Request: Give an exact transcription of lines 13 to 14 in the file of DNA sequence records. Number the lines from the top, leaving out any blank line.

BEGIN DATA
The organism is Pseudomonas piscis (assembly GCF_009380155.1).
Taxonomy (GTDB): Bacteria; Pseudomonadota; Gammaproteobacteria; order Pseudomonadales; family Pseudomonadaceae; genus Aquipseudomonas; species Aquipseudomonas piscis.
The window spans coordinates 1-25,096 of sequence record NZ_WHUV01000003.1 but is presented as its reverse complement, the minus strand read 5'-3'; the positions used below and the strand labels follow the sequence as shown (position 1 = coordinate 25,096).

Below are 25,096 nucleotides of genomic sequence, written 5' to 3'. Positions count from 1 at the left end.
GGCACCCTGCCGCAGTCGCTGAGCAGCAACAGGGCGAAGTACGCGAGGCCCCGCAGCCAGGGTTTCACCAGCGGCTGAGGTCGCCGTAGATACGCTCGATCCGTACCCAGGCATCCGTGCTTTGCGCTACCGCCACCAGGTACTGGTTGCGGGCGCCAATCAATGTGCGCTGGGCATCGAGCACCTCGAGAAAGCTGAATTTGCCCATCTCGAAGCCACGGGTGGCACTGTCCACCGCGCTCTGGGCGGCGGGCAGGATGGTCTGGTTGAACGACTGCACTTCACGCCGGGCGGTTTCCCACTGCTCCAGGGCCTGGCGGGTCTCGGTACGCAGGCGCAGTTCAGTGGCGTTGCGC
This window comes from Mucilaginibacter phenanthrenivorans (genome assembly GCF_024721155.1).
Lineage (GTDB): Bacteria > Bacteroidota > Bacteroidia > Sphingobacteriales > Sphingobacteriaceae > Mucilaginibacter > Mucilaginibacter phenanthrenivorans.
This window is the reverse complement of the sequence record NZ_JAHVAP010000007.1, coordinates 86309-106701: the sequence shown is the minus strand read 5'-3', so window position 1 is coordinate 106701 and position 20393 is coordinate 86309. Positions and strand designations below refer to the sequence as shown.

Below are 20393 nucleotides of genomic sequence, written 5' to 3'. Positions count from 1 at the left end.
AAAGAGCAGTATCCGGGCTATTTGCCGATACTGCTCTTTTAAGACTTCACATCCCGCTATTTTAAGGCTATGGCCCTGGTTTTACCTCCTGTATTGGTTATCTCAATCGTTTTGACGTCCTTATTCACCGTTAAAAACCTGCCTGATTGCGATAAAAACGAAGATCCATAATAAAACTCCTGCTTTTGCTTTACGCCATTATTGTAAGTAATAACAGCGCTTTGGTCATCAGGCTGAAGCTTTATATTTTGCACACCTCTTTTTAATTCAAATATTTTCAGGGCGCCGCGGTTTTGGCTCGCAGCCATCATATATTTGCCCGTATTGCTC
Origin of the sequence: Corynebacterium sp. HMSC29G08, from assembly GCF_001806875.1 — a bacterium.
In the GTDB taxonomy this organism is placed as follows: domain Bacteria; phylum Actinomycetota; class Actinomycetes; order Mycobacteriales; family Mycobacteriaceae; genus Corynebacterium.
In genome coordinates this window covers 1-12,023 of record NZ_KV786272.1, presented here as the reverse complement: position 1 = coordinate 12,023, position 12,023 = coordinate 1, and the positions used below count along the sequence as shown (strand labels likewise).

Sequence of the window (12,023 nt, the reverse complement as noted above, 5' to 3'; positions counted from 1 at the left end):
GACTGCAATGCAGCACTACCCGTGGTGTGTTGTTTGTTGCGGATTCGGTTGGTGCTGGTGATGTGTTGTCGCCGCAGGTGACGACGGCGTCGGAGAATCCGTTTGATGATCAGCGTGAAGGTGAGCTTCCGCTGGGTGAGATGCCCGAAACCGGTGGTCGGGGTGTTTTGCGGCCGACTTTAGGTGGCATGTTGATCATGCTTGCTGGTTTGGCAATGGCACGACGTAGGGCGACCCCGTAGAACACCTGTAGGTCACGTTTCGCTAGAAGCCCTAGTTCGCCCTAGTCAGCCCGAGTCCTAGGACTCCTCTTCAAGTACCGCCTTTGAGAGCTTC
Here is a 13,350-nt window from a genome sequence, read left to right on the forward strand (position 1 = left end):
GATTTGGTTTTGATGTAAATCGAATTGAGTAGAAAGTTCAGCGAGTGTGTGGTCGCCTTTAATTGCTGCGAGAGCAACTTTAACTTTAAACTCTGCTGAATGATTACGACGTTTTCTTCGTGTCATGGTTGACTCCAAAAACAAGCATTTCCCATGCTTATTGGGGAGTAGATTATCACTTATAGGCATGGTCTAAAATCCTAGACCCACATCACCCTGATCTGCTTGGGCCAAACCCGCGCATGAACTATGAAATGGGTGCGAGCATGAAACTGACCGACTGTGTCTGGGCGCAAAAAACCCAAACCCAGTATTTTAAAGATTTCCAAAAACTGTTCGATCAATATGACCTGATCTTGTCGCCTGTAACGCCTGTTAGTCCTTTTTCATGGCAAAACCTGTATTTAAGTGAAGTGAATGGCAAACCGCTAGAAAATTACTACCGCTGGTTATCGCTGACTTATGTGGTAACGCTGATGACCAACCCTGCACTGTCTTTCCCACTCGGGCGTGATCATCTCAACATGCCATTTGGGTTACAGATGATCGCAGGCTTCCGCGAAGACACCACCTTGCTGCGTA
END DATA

In genome coordinates this window covers 1-12,023 of record NZ_KV786272.1, presented here as the reverse complement: position 1 = coordinate 12,023, position 12,023 = coordinate 1, and the positions used below count along the sequence as shown (strand labels likewise).

Sequence of the window (12,023 nt, the reverse complement as noted above, 5' to 3'; positions counted from 1 at the left end):